I have much enjoyed the recent anthology Killer Year (Mira Books) despite the fact that it did not come with a recommendation from Lee Child. There is a very good reason for this, as Lee is, in fact, the editor of this collection of new short stories by American writers (and Irishman Ken Bruen, who seems to hold honorary citizenship) which emerged as a result of the International Thriller Writers organization nominating 2007 as a “Killer Year” and encouraging new talent through a network of mentoring by established authors, and of course, this anthology.
The book includes wise words from Lee Child, a blessing by Laura Lippman and a short essay entitled “The Class of Co-opetition” (which I have to admit is a new word for me) by M.J. Rose. Other well-known names chipping in with comments and recommendations include: David Morrell, Tess Gerritsen and Joe R. Lansdale.
stars are the new kids on the block, many of whom will be unknown on
This is an excellent “sampler” (as Lee calls it) of the rather scary wealth of talent emerging on the American crime scene. Killer Year aims to do what the Fresh Blood anthologies did for new British talent in the 1990s, when one of the showcased authors was an almost unknown Lee Child. (Oddly enough, Ken Bruen was involved in that project too. I think he must have been an honorary Brit back then.)
speaking of Lee Child, as I occasionally do, I am delighted to report
Visiting Professor, he recently returned to his old alma mater,
The current undergraduate residents of that now famous house (and surely a blue plaque cannot be long in coming) were delighted to meet Lee and probably had several books waiting for him to read.
In fact I know for certain that one of the present inhabitants of Lee’s student digs, a third-year scientist named Beth had a copy of Angels Unaware to present to Lee. I do hope he likes it.
It was sad and depressing to hear of the death of Michael Crichton at the ridiculously young age of 66 last month.
he will be most remembered for ER and
There were times when perhaps the brilliant ‘high concept’ behind some of his novels didn’t quite work out on the printed page – Timeline (time travel and 14th century France) or Prey (when Nanobots attack) for instance – but you couldn’t argue with the breadth of the guy’s imagination, and that’s what he should be missed, and remembered, for.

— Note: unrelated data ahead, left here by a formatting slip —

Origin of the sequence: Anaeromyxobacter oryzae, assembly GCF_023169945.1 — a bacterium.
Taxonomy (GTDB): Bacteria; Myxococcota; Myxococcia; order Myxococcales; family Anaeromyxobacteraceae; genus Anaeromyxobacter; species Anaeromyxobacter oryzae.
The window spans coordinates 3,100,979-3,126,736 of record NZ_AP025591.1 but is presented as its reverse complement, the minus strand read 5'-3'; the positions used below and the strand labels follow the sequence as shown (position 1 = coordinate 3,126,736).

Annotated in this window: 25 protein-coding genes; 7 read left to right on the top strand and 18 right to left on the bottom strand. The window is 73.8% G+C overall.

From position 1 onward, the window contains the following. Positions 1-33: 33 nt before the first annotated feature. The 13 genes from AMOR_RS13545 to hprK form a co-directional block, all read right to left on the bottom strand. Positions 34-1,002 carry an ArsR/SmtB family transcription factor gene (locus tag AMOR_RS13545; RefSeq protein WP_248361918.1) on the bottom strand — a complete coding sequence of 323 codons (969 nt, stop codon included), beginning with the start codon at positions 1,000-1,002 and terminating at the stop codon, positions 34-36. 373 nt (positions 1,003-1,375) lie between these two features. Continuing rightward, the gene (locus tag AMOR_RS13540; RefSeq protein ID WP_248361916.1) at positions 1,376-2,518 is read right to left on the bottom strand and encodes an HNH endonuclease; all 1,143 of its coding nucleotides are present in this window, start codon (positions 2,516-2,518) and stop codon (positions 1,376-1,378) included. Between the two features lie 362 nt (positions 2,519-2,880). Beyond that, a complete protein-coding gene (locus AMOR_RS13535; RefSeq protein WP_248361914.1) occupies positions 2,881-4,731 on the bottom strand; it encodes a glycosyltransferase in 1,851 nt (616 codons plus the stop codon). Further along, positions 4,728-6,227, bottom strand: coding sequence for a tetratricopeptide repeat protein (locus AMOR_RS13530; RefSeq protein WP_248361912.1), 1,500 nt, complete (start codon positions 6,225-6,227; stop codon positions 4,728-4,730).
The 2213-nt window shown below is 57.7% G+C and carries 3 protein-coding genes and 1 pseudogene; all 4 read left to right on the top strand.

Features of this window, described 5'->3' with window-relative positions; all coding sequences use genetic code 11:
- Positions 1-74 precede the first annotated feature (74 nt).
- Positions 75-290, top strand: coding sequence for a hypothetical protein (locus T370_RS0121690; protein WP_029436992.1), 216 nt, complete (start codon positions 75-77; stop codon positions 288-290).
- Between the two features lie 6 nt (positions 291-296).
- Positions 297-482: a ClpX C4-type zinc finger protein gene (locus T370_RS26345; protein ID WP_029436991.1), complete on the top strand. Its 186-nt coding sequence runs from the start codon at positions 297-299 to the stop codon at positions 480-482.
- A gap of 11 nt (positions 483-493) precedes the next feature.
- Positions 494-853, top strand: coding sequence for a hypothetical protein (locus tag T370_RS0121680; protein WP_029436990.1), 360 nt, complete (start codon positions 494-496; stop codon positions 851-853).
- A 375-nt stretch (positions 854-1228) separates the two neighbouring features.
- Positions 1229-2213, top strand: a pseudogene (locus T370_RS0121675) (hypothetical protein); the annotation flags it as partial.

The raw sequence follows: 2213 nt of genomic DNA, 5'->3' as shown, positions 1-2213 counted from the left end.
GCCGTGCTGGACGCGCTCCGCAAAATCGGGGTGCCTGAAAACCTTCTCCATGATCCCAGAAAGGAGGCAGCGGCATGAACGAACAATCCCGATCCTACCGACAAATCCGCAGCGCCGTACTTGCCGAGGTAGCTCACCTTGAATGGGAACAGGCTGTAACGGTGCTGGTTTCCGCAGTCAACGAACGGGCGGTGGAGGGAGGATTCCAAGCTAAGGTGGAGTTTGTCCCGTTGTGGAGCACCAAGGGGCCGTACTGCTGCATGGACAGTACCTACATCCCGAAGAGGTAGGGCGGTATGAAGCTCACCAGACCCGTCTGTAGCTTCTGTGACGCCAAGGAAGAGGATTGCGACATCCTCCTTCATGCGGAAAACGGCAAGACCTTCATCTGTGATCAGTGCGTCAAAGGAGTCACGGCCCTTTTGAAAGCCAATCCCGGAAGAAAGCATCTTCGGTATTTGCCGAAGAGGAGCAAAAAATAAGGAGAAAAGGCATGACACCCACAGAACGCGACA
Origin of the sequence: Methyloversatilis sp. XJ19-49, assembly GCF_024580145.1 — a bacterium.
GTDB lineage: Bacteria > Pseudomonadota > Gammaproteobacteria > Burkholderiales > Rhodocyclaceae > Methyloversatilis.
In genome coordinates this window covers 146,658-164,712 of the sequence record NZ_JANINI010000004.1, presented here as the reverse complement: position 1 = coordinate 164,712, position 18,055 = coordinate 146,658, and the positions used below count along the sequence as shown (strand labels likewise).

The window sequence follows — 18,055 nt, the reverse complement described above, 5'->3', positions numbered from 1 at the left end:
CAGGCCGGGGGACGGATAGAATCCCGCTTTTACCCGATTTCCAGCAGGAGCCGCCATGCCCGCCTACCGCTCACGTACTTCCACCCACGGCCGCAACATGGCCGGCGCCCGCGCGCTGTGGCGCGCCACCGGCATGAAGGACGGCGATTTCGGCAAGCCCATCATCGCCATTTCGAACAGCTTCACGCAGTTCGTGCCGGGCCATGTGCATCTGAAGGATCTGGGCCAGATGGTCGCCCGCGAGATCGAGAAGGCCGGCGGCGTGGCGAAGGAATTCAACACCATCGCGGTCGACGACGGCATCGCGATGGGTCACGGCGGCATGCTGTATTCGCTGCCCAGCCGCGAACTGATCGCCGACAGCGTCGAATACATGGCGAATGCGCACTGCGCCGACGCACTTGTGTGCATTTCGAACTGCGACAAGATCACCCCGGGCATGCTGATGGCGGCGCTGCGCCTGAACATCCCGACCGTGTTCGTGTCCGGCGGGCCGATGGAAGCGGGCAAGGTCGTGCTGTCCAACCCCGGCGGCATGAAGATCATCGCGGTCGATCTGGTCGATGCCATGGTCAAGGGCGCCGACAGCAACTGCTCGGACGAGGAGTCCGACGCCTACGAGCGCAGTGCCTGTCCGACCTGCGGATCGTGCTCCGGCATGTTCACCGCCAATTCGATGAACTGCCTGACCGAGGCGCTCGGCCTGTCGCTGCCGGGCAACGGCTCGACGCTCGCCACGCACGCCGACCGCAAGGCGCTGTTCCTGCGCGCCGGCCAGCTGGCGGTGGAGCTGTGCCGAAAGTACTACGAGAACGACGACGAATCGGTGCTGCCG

It seems that historical spy fiction writer David Downing is going straight, or at least as straight as a historian can go these days.
In May next year those super people at Simon & Schuster will publish Sealing Their Fate, a day-by-day historical survey of the days leading up to the attack on Pearl Harbour (or Pearl Harbor for American viewers). The only problem is that the Simon & Schuster catalogue for 2009 can’t actually agree on how many days the book will survey.
Whilst the cover illustration (above) clearly sub-titles the book The Thirteen Days That Decided The Second World War, the catalogue’s text states twice that the book covers the (terrifying) Twenty-Two Days That Decided the Second World War. But I will not carp. Whether the book covers the 13 or the 22 days immediately prior to the 7th December (or 12/7 for American viewers) 1941, I am sure the author of Zoo Station and Silesian Station will do a splendid job enlivening the dry bones of history, for he certainly does in his fiction.
I have commented before on the dynastic connections in crime writing, which are more widespread than one might think.
There are some well-known instances of ‘keeping it in the family’: Dick and Felix Francis, Elmore and Peter Leonard, the Kellermans (all of them), Peter and Phil Lovesey and, more recently the niece of Alistair Maclean, the nephew of Ian Fleming and the son of Sir Fitzroy Maclean. (OK so he wasn’t a crime writer, but I just couldn’t resist.) And of course, I couldn’t fail to mention crime writer Paul Johnston, the son of thriller writer Ronald.
And I forgot entirely to point out last time that octogenarian crime writer Roderic Jeffries, is in fact the son of famous thriller-writer Bruce Graeme (1900-1982).
But possibly the “hottest” family connection (or so the Dowager Lady Ripster, with bosom heaving, informs me) is in the debut novel Loser’s Town, a hardboiled private eye tale set in Hollywood to be published by Simon & Schuster in March 2009, written by Daniel Depp, brother of the slightly better-known Johnny, who I believe is a thespian of some notoriety.